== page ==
Contagion may draw audiences in with the promise of rampant lethal disease and a star studded or, dare I say (shamelessly), infected ensemble cast, but what you instead get is an eerily all-too-possible account of a SARS, H1N1, chicken flu, swine flu, rhino flu, or whatever this year's imminent viral threat may be, gone very, very wrong.
Gwyneth Paltrow makes a cameo as American patient zero Beth Emhoff who contracts the rapidly terminal bug on a business trip to Hong Kong. On her way back to hometown Minneapolis, unfortunately for her fellow adulterer/lover and the entire city of Chicago, she has a layover that later dooms the midwest to a Christmas time quarantine. Her hubby, Mitch (Matt Damon), is conveniently immune to the virus, but not to the infectious fear that sweeps the rest of the world, especially as he attempts to protect his daughter, Jory (Anna Jacoby-Heron).
Other ensemble players include Lawrence Fishburne, Kate Winslet, Marion Cotillard, and Elliot Gould, who play the world's healers, each, in some way, using their knowledge of medicine and research to procure a vaccine and help reverse the pandemic. Of particular note is Jennifer Ehle's (BBC's Pride and Prejudice) role as researcher Dr. Ally Hextall. Her performance balances the uneasy line between professional duty and personal responsibility as her critical understanding of the disease forces her to act instinctively and rationally, a conflict that other characters have difficulty struggling with as their knowledge and power corrupt their moral compass.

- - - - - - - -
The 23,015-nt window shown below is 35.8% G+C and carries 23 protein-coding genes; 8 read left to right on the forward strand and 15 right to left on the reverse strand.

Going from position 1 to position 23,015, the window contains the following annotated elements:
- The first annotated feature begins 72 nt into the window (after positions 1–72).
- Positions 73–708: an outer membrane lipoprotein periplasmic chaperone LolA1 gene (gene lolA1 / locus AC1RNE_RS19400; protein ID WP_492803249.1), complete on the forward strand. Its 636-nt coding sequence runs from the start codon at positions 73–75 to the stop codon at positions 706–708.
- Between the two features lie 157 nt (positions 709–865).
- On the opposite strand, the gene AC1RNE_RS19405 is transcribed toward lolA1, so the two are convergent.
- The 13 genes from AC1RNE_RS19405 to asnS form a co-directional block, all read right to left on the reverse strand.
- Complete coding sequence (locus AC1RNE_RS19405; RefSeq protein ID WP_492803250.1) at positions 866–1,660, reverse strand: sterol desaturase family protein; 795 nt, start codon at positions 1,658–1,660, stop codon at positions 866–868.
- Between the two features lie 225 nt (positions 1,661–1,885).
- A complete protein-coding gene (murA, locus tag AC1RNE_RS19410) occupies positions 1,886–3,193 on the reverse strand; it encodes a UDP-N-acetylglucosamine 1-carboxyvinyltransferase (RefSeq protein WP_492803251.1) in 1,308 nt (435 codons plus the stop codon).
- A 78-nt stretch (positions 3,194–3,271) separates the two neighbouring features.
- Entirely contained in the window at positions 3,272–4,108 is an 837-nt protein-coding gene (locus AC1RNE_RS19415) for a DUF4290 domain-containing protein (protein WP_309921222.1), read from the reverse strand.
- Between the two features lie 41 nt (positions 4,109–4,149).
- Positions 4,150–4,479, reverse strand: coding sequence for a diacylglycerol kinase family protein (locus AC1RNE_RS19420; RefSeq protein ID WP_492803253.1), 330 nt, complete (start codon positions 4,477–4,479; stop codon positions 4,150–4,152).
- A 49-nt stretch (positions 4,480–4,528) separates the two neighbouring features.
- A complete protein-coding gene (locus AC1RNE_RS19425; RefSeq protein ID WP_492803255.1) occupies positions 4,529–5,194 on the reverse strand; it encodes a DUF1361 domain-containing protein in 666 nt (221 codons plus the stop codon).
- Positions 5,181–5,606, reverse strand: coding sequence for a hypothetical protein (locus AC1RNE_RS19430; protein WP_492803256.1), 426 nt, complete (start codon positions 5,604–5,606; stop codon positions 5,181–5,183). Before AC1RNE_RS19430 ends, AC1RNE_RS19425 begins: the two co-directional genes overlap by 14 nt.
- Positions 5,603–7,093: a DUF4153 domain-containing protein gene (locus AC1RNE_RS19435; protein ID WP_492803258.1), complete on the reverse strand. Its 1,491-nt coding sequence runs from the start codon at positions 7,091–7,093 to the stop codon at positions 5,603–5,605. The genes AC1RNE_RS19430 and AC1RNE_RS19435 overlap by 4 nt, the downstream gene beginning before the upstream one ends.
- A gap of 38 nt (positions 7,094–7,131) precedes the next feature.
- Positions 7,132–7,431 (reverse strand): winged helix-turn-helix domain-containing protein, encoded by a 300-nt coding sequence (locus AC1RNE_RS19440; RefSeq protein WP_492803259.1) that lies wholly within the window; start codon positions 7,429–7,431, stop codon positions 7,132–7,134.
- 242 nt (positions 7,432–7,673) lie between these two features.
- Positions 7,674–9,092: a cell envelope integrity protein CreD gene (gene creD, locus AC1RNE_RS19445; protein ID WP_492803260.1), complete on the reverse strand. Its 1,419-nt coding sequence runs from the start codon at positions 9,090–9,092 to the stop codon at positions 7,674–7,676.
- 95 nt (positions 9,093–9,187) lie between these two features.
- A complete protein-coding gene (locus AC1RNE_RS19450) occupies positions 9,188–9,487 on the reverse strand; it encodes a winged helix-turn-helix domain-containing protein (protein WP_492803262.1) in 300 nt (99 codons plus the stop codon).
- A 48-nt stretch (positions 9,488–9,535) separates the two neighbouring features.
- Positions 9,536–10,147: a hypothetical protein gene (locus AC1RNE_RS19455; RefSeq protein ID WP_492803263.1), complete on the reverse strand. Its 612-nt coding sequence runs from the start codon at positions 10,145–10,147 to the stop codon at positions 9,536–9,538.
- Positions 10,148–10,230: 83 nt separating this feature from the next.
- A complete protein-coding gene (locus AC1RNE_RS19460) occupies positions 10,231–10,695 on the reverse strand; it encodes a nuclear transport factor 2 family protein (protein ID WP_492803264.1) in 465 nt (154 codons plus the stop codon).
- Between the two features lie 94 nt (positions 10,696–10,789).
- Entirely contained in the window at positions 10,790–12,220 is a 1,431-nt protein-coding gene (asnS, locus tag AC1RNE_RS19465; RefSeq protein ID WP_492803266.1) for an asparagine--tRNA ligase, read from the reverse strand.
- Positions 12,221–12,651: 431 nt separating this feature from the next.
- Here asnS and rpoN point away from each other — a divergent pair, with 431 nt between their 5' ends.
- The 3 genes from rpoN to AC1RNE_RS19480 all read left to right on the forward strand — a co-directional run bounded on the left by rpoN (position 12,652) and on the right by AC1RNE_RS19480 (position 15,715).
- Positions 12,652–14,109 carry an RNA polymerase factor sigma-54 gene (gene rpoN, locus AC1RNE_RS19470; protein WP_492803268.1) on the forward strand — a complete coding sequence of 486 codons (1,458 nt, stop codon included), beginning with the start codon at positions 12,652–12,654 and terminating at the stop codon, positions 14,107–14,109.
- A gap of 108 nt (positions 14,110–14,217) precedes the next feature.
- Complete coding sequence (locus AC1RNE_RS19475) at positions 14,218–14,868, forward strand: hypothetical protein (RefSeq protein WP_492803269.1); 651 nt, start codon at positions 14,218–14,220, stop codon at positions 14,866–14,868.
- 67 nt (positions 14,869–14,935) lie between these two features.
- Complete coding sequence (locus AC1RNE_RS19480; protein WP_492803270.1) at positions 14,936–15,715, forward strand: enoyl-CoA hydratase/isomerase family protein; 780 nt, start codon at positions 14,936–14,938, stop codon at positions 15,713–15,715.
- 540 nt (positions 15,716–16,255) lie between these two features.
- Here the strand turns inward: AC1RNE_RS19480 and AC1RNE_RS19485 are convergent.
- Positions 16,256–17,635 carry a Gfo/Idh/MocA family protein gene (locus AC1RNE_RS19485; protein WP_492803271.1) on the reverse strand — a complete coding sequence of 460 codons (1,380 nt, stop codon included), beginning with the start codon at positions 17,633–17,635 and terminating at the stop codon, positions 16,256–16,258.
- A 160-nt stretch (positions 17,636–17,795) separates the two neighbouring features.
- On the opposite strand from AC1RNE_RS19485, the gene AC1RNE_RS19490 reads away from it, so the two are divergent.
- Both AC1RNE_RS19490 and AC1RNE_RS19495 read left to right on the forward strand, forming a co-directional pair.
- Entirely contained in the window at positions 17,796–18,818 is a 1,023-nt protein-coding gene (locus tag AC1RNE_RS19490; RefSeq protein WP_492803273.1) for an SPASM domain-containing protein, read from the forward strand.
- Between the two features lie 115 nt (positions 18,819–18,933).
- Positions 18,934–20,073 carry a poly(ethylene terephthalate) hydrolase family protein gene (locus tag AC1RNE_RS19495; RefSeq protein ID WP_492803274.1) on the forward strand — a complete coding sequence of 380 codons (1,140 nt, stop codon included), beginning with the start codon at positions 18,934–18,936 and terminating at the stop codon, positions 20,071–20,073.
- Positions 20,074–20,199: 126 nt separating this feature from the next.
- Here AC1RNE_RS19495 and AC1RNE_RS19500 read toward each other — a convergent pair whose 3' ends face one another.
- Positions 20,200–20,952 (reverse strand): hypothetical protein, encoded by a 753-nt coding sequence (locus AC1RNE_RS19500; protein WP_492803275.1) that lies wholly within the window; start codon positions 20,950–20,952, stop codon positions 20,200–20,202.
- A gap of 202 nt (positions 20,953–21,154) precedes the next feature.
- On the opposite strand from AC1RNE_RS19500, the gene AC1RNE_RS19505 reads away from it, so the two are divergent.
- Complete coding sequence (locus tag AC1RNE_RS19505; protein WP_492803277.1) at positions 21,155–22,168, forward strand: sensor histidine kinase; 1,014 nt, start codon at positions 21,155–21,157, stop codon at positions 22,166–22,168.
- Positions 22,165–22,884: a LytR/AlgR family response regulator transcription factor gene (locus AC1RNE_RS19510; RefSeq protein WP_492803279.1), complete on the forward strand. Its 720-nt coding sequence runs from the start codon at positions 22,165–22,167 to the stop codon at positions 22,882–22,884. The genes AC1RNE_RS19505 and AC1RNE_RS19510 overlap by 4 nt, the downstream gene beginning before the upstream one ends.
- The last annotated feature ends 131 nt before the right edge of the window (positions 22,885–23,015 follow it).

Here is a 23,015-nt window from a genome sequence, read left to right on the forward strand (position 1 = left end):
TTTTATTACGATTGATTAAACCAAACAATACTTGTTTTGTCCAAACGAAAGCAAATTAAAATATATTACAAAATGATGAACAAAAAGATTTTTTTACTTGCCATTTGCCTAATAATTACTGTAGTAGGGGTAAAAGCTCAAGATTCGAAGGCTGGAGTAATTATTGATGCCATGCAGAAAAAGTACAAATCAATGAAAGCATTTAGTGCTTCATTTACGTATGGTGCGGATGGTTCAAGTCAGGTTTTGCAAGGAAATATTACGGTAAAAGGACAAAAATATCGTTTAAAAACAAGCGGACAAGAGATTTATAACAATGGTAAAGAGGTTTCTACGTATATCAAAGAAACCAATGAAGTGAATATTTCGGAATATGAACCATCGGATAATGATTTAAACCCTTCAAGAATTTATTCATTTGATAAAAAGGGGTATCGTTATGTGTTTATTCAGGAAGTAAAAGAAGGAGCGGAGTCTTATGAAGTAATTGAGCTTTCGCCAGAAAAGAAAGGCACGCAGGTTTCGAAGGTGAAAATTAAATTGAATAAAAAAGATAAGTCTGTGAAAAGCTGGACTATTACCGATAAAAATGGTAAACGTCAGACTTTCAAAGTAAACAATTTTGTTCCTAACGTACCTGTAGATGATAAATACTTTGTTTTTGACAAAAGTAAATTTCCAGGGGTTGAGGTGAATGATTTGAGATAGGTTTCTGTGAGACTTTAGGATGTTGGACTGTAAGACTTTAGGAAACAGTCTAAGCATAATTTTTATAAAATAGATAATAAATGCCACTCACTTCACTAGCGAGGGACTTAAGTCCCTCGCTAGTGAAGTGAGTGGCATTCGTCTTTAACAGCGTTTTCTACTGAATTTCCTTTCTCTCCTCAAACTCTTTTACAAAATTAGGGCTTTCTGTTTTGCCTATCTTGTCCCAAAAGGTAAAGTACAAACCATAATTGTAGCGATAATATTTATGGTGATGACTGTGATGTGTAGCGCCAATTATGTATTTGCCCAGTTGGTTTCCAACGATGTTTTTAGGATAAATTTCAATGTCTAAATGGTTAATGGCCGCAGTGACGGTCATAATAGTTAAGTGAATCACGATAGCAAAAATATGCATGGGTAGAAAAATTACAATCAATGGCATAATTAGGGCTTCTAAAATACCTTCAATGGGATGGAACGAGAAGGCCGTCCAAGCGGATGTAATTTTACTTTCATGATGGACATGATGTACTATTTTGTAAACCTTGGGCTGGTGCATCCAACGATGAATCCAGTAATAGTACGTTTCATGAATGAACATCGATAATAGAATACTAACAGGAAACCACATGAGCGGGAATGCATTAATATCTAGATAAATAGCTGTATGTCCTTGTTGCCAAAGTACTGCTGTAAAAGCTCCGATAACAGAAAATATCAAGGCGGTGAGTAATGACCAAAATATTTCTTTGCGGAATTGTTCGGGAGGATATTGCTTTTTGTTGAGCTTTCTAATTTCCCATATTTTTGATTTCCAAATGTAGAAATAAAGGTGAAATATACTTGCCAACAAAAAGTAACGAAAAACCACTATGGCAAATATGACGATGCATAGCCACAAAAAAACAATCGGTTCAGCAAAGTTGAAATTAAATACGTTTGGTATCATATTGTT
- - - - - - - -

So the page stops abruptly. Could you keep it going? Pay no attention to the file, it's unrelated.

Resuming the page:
While there's no traditional villain (you can't really count slimeball conspirator and overgrown blogger Alan Krumwiede, played by a gracelessly aging Jude Law), the disease and in many ways society itself claims a large fraction of the title. Perhaps that is what is so terrifying about the film: the notion that an unnameable force can tear through and infect distrust and distance in a world that so readily embraces social networking and global connection. It's unsettling and ironic to say the least, and though things aren't exactly tightly woven by the end of the film, we leave at least a little relieved that trust is perhaps the best remedy of all.